The ultimate collapse of the Afghan Security Forces, without putting up a fight, and the fleeing of the former President Ashraf Ghani and his associates, has basically brought us to where we stand today.
During the four decades of conflict in Afghanistan, my figures may be a bit different from what Hussein presented, we believe over a million Afghans have been killed, injured, maimed, traumatized, and it has basically resulted in destroying the polity and the economy of the country. The people of Afghanistan, they desire peace, they desire development, and so do Afghanistan’s neighbors, especially Pakistan.
Pakistan has a very long and complex history in terms of our relations with Afghanistan, and the last four decades have particularly been the most difficult. The two countries are linked, inextricably, through ties of geography, history, ethnicity, religion, and culture. Most importantly, Pakistan provides Afghanistan its lifeline: Afghanistan is a landlocked country, and most of its international trade takes place through Pakistan, as we have a transit trade agreement with them. Over the last four decades, Pakistan has hosted over 3-4 million refugees; several generations of Afghans have grown up in Pakistan and have not ever seen their home country. So, no matter what happens in Afghanistan or whoever is in control of the country, it has serious ramifications for Pakistan. We do not have that luxury of walking away from that situation, as has been done by the West—twice.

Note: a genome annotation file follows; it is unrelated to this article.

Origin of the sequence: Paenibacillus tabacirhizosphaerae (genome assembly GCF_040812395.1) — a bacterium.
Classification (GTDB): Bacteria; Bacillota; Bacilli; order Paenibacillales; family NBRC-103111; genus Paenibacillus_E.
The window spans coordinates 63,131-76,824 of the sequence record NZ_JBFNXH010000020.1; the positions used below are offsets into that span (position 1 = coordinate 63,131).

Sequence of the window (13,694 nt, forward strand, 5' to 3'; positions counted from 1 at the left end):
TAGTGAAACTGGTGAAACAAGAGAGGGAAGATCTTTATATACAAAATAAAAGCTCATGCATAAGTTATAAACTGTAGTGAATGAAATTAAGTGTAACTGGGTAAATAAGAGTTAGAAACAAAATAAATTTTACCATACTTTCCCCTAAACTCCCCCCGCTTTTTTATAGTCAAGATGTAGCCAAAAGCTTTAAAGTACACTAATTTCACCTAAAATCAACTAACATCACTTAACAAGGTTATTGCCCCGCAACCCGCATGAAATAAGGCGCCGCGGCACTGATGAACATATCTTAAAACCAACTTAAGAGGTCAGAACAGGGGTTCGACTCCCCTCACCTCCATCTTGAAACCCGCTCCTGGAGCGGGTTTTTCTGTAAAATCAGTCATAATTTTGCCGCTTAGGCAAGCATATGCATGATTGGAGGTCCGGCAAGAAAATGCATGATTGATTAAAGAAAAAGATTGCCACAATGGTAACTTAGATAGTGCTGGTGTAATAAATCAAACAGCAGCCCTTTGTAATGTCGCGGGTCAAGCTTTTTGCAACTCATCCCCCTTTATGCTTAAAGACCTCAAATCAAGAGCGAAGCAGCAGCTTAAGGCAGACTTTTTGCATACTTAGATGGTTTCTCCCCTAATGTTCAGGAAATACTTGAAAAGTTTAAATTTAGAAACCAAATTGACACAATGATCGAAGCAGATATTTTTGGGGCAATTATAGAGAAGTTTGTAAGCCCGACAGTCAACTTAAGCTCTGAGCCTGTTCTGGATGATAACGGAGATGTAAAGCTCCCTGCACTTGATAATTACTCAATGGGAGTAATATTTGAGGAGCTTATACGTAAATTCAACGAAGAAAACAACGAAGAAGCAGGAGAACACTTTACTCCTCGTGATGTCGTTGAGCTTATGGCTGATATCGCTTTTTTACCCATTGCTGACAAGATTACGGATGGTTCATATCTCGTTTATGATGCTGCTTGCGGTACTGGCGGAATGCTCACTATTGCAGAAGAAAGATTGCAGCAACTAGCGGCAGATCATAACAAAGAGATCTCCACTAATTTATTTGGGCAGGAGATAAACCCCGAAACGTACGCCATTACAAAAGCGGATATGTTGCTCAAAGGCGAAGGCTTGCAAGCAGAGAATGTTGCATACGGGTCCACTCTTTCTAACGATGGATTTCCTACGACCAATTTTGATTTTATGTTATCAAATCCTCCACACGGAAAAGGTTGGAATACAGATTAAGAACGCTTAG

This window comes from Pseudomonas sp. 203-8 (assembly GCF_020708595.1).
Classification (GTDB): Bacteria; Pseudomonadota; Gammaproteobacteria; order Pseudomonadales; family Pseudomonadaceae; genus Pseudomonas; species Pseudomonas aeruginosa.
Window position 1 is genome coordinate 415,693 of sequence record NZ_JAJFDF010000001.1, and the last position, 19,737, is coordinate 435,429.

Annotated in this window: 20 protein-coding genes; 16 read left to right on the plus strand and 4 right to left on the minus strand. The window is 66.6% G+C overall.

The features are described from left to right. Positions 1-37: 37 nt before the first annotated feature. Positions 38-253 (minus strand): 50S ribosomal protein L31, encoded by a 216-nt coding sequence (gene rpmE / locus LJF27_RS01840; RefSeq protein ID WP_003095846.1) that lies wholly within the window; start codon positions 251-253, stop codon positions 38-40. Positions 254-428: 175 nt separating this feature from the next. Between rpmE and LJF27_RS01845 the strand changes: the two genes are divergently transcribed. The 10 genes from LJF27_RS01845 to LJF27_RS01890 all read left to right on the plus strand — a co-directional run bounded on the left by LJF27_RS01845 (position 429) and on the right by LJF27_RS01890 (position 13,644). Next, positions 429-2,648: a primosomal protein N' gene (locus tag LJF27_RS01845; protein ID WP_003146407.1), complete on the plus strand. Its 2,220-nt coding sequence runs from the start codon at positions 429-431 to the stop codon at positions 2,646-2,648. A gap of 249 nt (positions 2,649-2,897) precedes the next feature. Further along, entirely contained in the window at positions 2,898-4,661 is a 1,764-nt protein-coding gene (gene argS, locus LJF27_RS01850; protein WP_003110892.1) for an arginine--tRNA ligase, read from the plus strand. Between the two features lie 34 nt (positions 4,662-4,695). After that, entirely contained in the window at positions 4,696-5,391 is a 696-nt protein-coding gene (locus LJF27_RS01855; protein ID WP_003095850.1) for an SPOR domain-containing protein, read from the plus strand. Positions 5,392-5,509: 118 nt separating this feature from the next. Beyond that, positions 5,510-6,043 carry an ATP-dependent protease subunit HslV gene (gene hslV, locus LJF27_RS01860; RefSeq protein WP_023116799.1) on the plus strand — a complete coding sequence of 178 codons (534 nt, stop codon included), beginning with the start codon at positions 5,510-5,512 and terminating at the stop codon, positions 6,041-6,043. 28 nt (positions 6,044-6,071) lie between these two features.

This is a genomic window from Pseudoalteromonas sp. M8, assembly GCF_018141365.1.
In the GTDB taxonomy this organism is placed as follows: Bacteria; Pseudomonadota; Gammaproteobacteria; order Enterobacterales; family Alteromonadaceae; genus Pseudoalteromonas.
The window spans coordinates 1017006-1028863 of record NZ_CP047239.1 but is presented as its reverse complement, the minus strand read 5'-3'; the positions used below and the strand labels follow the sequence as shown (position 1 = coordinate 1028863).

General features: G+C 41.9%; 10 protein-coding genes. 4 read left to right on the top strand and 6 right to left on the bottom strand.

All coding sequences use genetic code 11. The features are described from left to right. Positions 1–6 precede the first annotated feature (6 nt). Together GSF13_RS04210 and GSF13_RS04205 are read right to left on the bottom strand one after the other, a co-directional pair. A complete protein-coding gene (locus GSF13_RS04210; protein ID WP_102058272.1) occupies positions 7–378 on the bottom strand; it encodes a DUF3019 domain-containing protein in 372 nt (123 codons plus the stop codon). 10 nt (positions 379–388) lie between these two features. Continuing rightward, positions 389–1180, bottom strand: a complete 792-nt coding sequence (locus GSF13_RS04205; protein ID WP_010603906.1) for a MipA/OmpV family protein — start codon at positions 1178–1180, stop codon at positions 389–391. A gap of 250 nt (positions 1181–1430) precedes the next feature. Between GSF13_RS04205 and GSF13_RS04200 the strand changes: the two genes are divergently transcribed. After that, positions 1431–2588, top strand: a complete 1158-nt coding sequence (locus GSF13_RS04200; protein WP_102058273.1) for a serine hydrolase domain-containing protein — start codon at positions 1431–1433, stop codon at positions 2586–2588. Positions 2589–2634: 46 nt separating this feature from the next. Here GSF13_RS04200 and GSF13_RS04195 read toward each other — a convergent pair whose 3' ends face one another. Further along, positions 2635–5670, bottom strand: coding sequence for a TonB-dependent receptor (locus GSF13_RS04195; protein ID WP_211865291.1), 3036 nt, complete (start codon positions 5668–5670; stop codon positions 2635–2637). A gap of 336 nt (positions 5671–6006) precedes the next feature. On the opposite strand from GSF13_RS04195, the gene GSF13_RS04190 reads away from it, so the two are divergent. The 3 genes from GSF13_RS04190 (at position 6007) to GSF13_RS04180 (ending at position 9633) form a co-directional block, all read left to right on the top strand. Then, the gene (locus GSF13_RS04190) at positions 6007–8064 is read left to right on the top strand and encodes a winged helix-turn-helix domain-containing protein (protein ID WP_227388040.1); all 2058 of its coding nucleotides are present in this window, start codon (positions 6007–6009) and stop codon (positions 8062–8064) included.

For us, it has also been a compulsion, that whoever is in control of Afghanistan, we have to have some kind of working relationship with them. When you look at the situation, if the trade of the country is going through Pakistan; we have a long border with them; there are people who have ties, who belong to the same tribe, they are crossing over; so all that requires that we have to have a functional relationship with the government, whether it’s de jure or de facto.